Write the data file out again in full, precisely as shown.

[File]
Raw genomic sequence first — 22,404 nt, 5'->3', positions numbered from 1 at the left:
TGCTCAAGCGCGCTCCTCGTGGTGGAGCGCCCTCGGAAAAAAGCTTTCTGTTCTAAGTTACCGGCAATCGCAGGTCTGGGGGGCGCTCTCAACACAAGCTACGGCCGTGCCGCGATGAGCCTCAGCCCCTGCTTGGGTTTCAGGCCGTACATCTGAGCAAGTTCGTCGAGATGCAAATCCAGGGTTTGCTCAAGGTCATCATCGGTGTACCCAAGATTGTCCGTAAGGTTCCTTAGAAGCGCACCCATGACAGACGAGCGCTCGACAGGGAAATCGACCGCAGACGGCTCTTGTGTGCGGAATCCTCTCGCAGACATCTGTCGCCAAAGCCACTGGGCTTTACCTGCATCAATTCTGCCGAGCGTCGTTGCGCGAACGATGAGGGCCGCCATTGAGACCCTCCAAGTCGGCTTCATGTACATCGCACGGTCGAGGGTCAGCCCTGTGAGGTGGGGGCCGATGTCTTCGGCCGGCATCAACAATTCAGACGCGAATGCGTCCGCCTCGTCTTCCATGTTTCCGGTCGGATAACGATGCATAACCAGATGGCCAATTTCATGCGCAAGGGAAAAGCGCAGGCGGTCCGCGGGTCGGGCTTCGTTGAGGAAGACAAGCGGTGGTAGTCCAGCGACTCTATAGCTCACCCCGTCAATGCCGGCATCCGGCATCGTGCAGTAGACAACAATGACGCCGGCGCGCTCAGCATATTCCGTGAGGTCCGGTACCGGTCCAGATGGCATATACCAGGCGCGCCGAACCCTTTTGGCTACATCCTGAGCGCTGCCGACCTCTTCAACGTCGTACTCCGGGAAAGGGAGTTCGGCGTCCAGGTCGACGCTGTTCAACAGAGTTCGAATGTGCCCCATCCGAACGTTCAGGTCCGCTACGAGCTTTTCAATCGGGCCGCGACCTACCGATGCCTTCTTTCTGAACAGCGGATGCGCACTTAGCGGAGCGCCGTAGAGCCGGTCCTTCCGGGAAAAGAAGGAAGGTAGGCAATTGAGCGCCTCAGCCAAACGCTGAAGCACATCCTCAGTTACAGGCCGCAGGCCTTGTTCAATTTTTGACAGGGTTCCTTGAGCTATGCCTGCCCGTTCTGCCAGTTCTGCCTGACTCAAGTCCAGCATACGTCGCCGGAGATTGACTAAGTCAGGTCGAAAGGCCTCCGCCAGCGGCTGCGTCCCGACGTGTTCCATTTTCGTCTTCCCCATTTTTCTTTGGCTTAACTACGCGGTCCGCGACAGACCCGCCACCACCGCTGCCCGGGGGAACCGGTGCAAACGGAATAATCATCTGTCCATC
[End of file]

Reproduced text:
Raw genomic sequence first — 22,404 nt, 5'->3', positions numbered from 1 at the left:
TGCTCAAGCGCGCTCCTCGTGGTGGAGCGCCCTCGGAAAAAAGCTTTCTGTTCTAAGTTACCGGCAATCGCAGGTCTGGGGGGCGCTCTCAACACAAGCTACGGCCGTGCCGCGATGAGCCTCAGCCCCTGCTTGGGTTTCAGGCCGTACATCTGAGCAAGTTCGTCGAGATGCAAATCCAGGGTTTGCTCAAGGTCATCATCGGTGTACCCAAGATTGTCCGTAAGGTTCCTTAGAAGCGCACCCATGACAGACGAGCGCTCGACAGGGAAATCGACCGCAGACGGCTCTTGTGTGCGGAATCCTCTCGCAGACATCTGTCGCCAAAGCCACTGGGCTTTACCTGCATCAATTCTGCCGAGCGTCGTTGCGCGAACGATGAGGGCCGCCATTGAGACCCTCCAAGTCGGCTTCATGTACATCGCACGGTCGAGGGTCAGCCCTGTGAGGTGGGGGCCGATGTCTTCGGCCGGCATCAACAATTCAGACGCGAATGCGTCCGCCTCGTCTTCCATGTTTCCGGTCGGATAACGATGCATAACCAGATGGCCAATTTCATGCGCAAGGGAAAAGCGCAGGCGGTCCGCGGGTCGGGCTTCGTTGAGGAAGACAAGCGGTGGTAGTCCAGCGACTCTATAGCTCACCCCGTCAATGCCGGCATCCGGCATCGTGCAGTAGACAACAATGACGCCGGCGCGCTCAGCATATTCCGTGAGGTCCGGTACCGGTCCAGATGGCATATACCAGGCGCGCCGAACCCTTTTGGCTACATCCTGAGCGCTGCCGACCTCTTCAACGTCGTACTCCGGGAAAGGGAGTTCGGCGTCCAGGTCGACGCTGTTCAACAGAGTTCGAATGTGCCCCATCCGAACGTTCAGGTCCGCTACGAGCTTTTCAATCGGGCCGCGACCTACCGATGCCTTCTTTCTGAACAGCGGATGCGCACTTAGCGGAGCGCCGTAGAGCCGGTCCTTCCGGGAAAAGAAGGAAGGTAGGCAATTGAGCGCCTCAGCCAAACGCTGAAGCACATCCTCAGTTACAGGCCGCAGGCCTTGTTCAATTTTTGACAGGGTTCCTTGAGCTATGCCTGCCCGTTCTGCCAGTTCTGCCTGACTCAAGTCCAGCATACGTCGCCGGAGATTGACTAAGTCAGGTCGAAAGGCCTCCGCCAGCGGCTGCGTCCCGACGTGTTCCATTTTCGTCTTCCCCATTTTTCTTTGGCTTAACTACGCGGTCCGCGACAGACCCGCCACCACCGCTGCCCGGGGGAACCGGTGCAAACGGAATAATCATCTGTCCATC